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A violent legacy: policing insurrection in South Africa from Sharpeville to Marikana

Dixon, Bill

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Abstract

Fifty-two years separate the fatal shootings by police of 69 anti-apartheid protestors at Sharpeville on 21st March 1960 and of 34 striking miners at Marikana on 16th August 2012. The parallels between the two ‘massacres’ are easy to overstate; but both involved the use of lethal violence by the police against people taking part in insurrectionary action. Drawing on Marenin’s (1982) work on the relative autonomy of the police, this paper argues that events at Marikana have to be seen in the context of South Africa’s failure to tackle the structural violence of apartheid and the use of direct, personal violence by the police before and since the country became a constitutional democracy in 1994.

Journal Article Type Article
Publication Date Nov 1, 2015
Deposit Date Feb 15, 2016
Publicly Available Date Feb 15, 2016
Journal British Journal of Criminology
Print ISSN 0007-0955
Electronic ISSN 0007-0955
Publisher Oxford University Press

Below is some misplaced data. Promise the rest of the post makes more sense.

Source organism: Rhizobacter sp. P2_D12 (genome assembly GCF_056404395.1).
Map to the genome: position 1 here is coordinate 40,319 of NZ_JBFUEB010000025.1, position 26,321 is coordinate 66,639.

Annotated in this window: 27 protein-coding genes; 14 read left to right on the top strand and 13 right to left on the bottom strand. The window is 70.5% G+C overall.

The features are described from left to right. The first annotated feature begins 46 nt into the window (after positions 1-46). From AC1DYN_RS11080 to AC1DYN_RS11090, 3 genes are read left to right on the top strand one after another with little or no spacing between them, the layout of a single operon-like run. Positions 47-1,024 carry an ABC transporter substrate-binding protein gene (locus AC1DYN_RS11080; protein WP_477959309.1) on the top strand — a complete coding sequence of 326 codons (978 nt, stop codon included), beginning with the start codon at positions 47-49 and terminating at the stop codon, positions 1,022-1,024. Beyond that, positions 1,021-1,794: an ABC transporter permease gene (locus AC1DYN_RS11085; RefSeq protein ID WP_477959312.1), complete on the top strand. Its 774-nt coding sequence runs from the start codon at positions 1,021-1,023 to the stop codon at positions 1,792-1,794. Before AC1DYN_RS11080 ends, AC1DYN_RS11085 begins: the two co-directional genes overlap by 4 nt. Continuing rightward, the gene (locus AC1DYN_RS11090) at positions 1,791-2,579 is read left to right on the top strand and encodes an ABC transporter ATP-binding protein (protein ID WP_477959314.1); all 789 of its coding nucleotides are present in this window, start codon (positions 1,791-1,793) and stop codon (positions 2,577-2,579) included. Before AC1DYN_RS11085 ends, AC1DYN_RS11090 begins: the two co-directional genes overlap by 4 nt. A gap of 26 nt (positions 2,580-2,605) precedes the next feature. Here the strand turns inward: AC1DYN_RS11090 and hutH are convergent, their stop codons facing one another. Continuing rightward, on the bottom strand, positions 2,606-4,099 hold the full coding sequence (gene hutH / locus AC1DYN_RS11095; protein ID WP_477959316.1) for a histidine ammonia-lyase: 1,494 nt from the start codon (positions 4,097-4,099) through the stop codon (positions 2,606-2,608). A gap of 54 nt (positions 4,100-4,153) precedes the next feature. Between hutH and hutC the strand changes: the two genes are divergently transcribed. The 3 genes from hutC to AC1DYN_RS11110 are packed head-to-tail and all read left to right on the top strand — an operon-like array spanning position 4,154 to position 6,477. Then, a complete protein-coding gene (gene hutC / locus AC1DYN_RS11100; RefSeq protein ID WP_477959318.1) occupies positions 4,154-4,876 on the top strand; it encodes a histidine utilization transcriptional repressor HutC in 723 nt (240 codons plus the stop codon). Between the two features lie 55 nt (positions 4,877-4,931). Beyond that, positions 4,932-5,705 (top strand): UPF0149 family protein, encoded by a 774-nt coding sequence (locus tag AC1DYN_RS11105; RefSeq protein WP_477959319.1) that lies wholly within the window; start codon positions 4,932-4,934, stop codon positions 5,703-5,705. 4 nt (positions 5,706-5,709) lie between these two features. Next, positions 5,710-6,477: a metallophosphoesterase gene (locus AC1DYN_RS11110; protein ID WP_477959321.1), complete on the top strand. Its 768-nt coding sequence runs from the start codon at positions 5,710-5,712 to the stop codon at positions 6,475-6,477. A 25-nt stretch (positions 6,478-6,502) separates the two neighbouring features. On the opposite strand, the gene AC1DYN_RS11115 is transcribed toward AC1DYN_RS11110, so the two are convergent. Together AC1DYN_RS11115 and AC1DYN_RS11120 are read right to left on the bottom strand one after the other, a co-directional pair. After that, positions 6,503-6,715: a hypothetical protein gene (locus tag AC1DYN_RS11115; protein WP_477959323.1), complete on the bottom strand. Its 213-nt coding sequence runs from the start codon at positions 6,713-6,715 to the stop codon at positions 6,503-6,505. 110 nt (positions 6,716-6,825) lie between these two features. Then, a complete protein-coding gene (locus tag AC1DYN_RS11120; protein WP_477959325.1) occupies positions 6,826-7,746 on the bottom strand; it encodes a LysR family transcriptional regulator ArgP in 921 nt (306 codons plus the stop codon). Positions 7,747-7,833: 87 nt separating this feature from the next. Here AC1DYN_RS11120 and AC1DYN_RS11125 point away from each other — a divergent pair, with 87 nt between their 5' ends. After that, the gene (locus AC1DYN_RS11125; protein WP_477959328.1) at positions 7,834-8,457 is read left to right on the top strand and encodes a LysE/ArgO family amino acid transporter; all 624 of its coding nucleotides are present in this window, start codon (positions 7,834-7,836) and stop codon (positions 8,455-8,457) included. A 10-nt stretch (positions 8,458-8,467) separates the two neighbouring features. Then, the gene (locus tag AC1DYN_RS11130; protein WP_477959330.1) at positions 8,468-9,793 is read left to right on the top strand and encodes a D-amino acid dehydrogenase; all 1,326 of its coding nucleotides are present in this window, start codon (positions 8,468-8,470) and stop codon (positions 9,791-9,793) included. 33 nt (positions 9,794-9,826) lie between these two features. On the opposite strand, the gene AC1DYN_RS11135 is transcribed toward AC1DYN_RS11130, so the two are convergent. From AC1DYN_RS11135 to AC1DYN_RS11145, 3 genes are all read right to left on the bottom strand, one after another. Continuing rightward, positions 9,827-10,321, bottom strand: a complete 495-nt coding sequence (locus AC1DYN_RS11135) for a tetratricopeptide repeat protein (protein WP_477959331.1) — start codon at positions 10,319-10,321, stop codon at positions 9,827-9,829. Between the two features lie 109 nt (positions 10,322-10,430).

Peer Reviewed Peer Reviewed
Volume 55
Issue 6
DOI https://doi.org/10.1093/bjc/azv056
Keywords South Africa, Violence, Police, Marikana
Public URL https://nottingham-repository.worktribe.com/output/981225
Publisher URL http://bjc.oxfordjournals.org/content/55/6/1131.full
Additional Information This is a pre-copyedited, author-produced PDF of an article accepted for publication in British Journal of Criminology following peer review. The version of record Dixon, Bill (2015) A violent legacy: policing insurrection
in South Africa from Sharpeville to Marikana. British
Journal of Criminology, 55 (6). pp. 1131-1148 is available online at: http://bjc.oxfordjournals.org/content/55/6/1131.full

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